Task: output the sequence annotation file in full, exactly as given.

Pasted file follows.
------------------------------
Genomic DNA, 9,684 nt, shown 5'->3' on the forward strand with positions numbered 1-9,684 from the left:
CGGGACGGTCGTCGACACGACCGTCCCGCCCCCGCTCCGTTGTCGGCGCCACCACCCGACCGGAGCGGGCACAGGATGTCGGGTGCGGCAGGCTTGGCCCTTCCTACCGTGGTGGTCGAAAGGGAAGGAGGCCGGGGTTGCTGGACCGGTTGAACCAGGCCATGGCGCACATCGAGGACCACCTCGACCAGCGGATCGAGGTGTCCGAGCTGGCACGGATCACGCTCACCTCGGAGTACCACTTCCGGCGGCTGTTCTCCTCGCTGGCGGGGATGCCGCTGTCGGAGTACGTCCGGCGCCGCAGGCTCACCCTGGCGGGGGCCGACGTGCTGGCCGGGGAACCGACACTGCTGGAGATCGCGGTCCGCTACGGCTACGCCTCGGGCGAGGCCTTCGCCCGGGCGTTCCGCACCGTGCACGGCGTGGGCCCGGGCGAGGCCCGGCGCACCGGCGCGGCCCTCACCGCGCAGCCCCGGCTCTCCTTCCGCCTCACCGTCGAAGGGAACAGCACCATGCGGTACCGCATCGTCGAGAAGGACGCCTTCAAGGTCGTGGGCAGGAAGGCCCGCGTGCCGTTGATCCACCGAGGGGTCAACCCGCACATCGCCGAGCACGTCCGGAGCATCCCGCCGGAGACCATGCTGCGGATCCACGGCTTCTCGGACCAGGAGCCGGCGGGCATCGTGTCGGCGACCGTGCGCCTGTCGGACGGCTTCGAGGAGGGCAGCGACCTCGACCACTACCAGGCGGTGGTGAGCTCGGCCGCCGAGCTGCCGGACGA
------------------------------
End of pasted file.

Genomic DNA, 9,684 nt, shown 5'->3' on the forward strand with positions numbered 1-9,684 from the left:
CGGGACGGTCGTCGACACGACCGTCCCGCCCCCGCTCCGTTGTCGGCGCCACCACCCGACCGGAGCGGGCACAGGATGTCGGGTGCGGCAGGCTTGGCCCTTCCTACCGTGGTGGTCGAAAGGGAAGGAGGCCGGGGTTGCTGGACCGGTTGAACCAGGCCATGGCGCACATCGAGGACCACCTCGACCAGCGGATCGAGGTGTCCGAGCTGGCACGGATCACGCTCACCTCGGAGTACCACTTCCGGCGGCTGTTCTCCTCGCTGGCGGGGATGCCGCTGTCGGAGTACGTCCGGCGCCGCAGGCTCACCCTGGCGGGGGCCGACGTGCTGGCCGGGGAACCGACACTGCTGGAGATCGCGGTCCGCTACGGCTACGCCTCGGGCGAGGCCTTCGCCCGGGCGTTCCGCACCGTGCACGGCGTGGGCCCGGGCGAGGCCCGGCGCACCGGCGCGGCCCTCACCGCGCAGCCCCGGCTCTCCTTCCGCCTCACCGTCGAAGGGAACAGCACCATGCGGTACCGCATCGTCGAGAAGGACGCCTTCAAGGTCGTGGGCAGGAAGGCCCGCGTGCCGTTGATCCACCGAGGGGTCAACCCGCACATCGCCGAGCACGTCCGGAGCATCCCGCCGGAGACCATGCTGCGGATCCACGGCTTCTCGGACCAGGAGCCGGCGGGCATCGTGTCGGCGACCGTGCGCCTGTCGGACGGCTTCGAGGAGGGCAGCGACCTCGACCACTACCAGGCGGTGGTGAGCTCGGCCGCCGAGCTGCCGGACGA